What is Thyroid Cancer?
Thyroid cancer is an overgrowth of cells within the thyroid gland.
These cells form tumors, which can they spread out to other organs in the body if not treated. The amount that the cancer has spread determines the stages of the thyroid cancer.
Where is the Thyroid?
The thyroid is a small, butterfly-shaped gland that sits below the Adam’s apple of the neck.
What does the thyroid do?
The thyroid sends out hormones (including thyroxine and triiodothyronine) that help control the body’s metabolism. Thyroid hormone can affect a person’s heart rate, their body temperature, and their weight.
Some cells in the thyroid make a hormone that specifically controls the body’s calcium supply.
Who Gets Thyroid Cancer?
While thyroid cancer can be seen in people of any gender, age, or background, most cases occur in women, people less than 55 years old, and those with Caucasians or Asian backgrounds.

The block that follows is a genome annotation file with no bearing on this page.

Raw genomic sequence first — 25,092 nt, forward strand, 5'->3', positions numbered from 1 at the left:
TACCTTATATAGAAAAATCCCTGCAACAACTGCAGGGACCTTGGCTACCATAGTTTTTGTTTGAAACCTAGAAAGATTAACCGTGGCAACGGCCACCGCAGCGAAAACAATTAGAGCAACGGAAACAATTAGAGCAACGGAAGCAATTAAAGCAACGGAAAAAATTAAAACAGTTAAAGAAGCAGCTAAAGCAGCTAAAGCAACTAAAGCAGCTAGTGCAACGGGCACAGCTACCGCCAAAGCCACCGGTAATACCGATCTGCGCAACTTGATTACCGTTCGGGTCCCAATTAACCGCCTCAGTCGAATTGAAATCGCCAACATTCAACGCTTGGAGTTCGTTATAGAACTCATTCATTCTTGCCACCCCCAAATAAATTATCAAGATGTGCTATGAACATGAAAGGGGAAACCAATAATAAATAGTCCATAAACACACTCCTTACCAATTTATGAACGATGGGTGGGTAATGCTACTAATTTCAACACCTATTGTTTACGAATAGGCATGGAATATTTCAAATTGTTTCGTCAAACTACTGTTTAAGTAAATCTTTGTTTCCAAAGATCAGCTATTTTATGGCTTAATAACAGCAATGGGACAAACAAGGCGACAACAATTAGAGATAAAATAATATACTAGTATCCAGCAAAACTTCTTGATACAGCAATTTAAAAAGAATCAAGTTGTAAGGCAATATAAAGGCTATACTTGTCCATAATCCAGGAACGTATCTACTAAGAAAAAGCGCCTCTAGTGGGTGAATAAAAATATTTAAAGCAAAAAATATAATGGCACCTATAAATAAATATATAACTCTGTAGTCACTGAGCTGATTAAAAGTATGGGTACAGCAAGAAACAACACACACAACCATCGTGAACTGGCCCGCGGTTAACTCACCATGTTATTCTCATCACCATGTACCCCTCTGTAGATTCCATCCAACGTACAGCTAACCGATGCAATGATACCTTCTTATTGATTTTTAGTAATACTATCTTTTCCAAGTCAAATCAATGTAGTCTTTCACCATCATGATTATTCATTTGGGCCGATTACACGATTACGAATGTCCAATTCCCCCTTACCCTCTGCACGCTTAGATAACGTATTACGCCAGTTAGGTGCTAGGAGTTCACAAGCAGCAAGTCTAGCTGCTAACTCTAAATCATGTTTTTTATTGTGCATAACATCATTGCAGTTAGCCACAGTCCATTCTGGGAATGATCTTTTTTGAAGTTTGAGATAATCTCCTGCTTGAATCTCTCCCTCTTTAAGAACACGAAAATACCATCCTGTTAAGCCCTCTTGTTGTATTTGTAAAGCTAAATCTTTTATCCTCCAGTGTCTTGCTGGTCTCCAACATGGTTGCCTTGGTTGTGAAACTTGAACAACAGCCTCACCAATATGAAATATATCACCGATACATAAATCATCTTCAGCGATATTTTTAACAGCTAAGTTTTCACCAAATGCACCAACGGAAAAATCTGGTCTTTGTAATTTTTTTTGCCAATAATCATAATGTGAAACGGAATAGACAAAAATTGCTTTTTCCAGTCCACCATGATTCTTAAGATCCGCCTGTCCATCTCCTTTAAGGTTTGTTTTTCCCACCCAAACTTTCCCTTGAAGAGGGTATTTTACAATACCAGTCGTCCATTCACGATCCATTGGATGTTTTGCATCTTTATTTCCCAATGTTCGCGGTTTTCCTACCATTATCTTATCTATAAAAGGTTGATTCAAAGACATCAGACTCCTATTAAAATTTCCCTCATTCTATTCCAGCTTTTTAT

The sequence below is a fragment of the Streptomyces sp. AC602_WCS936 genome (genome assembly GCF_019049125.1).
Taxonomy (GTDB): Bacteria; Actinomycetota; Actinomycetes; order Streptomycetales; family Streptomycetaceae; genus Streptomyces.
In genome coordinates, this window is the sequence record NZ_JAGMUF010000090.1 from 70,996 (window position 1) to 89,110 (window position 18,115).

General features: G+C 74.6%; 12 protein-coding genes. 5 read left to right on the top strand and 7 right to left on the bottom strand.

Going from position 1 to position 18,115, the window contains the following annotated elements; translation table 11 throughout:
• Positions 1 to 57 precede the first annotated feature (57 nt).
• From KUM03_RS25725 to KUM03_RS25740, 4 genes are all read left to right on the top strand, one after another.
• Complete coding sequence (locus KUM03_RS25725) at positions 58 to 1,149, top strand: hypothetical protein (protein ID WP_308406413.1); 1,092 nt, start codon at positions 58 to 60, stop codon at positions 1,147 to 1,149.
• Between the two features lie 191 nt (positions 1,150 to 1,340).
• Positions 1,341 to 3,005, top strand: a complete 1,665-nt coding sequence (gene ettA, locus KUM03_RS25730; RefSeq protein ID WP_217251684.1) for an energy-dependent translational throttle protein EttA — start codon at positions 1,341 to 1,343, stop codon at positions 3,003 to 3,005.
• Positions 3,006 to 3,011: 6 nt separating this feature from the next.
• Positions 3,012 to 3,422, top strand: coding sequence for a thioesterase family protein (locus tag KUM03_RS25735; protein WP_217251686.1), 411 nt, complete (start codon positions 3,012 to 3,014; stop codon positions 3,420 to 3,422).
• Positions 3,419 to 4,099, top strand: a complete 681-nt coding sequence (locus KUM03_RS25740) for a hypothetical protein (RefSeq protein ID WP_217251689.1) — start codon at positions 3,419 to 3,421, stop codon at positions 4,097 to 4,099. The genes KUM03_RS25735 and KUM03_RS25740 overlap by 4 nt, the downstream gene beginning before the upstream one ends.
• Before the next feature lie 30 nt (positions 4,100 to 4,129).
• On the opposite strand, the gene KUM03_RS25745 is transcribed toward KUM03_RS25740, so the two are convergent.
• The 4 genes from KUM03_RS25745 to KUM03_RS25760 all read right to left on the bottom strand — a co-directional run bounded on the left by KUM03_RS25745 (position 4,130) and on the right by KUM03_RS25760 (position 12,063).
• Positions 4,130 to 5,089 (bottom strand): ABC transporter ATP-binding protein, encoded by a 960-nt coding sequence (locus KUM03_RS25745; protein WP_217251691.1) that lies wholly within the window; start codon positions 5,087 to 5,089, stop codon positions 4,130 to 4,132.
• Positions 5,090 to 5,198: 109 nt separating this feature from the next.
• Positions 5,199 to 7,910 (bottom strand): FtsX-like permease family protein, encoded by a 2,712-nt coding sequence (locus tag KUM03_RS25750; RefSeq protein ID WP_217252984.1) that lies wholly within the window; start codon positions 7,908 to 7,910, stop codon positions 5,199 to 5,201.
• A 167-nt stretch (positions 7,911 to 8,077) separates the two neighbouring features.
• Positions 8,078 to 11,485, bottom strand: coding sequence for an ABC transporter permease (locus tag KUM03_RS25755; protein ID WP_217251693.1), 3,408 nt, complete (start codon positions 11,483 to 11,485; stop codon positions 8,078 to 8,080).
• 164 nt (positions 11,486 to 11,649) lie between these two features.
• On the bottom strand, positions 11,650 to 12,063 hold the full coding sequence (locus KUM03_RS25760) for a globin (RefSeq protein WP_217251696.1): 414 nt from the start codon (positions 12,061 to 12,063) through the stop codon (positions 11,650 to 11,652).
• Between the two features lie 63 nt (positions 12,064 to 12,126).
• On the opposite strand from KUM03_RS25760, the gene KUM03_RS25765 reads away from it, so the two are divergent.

Anaplastic thyroid cancer and thyroid lymphoma are more common in people over 60. Learn more about the different Types of Thyroid Cancer.
How Common is Thyroid Cancer?
Thyroid cancer is one of the most commonly diagnosed cancers in the United States. It is also one of the fastest growing cancers in terms of number of new cases, mostly as a result of improved diagnosis and screening methods.
What is the Thyroid Cancer Prognosis?
Fortunately, it is also one of the least deadly forms of cancer.
In 2015, there were over 60,000 new cases of thyroid cancer, and fewer than 2,000 deaths related to thyroid cancer.
Learn more about the Thyroid Cancer Survival Rates.